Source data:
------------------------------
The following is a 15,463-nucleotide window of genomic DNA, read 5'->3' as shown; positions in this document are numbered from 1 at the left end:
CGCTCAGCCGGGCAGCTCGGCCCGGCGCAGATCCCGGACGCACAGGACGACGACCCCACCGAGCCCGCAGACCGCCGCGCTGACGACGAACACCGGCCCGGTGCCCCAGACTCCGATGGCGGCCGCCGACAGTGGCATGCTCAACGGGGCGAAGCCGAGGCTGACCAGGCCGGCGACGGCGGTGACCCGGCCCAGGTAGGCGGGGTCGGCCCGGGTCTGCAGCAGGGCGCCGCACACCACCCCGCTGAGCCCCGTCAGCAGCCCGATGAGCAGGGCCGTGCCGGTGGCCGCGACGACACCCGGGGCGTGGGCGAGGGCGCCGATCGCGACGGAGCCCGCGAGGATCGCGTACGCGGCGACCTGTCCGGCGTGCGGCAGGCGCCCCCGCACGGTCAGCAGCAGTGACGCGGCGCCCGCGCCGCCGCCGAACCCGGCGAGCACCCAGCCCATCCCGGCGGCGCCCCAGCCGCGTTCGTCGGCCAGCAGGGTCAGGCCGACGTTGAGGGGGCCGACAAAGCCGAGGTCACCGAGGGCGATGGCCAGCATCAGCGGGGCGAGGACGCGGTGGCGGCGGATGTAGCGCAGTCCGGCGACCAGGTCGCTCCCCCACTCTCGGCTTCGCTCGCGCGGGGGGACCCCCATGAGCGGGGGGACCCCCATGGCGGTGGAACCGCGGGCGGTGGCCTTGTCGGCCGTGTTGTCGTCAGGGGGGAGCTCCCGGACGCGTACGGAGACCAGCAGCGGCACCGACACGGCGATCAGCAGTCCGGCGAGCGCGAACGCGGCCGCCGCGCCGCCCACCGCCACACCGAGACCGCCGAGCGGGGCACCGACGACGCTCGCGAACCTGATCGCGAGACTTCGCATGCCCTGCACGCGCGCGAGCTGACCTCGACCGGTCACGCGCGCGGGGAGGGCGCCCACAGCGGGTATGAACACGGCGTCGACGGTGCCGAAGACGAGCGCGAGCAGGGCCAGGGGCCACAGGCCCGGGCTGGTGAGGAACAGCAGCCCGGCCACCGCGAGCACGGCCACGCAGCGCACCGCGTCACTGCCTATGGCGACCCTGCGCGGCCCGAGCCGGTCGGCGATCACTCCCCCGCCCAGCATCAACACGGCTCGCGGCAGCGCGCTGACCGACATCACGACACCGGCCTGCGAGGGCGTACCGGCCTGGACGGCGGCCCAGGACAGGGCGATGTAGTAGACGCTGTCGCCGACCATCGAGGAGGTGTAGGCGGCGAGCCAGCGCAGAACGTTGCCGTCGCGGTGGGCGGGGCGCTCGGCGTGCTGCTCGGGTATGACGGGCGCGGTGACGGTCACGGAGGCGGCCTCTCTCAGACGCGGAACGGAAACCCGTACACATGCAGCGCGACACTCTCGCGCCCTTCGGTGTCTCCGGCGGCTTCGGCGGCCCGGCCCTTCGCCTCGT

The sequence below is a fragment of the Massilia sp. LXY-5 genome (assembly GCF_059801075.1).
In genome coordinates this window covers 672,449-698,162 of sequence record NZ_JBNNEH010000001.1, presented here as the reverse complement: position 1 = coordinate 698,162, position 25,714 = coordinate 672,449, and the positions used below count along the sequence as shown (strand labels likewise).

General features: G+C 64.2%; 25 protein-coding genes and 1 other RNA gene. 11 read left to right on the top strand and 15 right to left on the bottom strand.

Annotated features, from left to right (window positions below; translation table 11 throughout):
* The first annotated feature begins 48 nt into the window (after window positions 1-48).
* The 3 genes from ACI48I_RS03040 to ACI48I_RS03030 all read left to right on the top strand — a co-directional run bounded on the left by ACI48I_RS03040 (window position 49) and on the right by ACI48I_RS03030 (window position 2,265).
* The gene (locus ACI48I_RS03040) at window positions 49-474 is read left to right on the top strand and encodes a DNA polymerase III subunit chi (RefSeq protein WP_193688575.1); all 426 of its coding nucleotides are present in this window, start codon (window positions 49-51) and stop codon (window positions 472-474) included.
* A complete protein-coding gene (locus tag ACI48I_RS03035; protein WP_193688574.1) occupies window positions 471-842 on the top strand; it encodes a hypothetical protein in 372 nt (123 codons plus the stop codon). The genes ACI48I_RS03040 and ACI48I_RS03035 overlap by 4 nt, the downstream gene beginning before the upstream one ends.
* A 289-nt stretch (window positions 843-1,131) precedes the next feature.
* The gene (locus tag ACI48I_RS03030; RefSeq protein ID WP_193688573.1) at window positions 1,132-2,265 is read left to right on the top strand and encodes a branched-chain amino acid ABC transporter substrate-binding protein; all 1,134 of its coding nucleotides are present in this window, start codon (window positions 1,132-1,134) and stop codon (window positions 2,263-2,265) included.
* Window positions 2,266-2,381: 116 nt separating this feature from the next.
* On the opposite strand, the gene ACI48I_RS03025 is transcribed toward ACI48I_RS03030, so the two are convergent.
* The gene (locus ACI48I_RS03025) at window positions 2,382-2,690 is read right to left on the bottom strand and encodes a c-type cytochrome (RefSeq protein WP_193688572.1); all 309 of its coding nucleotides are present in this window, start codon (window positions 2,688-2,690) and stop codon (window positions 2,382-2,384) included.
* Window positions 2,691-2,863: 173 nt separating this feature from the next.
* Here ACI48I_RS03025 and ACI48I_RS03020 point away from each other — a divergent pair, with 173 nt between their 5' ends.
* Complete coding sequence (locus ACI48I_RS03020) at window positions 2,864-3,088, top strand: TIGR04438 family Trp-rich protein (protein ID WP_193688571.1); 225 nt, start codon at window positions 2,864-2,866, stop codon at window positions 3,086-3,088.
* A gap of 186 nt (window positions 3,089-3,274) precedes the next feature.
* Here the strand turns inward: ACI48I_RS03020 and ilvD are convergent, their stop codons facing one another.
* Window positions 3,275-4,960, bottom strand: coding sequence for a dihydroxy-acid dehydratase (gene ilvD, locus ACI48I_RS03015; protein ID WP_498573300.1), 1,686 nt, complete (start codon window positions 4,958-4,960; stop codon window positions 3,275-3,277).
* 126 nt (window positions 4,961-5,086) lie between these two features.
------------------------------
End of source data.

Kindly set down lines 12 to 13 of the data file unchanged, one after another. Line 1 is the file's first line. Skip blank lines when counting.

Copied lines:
* The gene (locus tag ACI48I_RS03030; RefSeq protein ID WP_193688573.1) at window positions 1,132-2,265 is read left to right on the top strand and encodes a branched-chain amino acid ABC transporter substrate-binding protein; all 1,134 of its coding nucleotides are present in this window, start codon (window positions 1,132-1,134) and stop codon (window positions 2,263-2,265) included.
* Window positions 2,266-2,381: 116 nt separating this feature from the next.